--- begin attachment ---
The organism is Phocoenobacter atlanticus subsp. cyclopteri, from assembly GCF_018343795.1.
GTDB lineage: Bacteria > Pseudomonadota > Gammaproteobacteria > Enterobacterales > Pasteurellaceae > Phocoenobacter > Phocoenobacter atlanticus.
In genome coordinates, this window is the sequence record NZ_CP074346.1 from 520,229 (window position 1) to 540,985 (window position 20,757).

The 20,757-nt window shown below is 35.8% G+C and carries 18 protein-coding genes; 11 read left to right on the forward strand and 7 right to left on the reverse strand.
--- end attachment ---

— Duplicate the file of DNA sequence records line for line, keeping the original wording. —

The organism is Phocoenobacter atlanticus subsp. cyclopteri, from assembly GCF_018343795.1.
GTDB lineage: Bacteria > Pseudomonadota > Gammaproteobacteria > Enterobacterales > Pasteurellaceae > Phocoenobacter > Phocoenobacter atlanticus.
In genome coordinates, this window is the sequence record NZ_CP074346.1 from 520,229 (window position 1) to 540,985 (window position 20,757).

The 20,757-nt window shown below is 35.8% G+C and carries 18 protein-coding genes; 11 read left to right on the forward strand and 7 right to left on the reverse strand.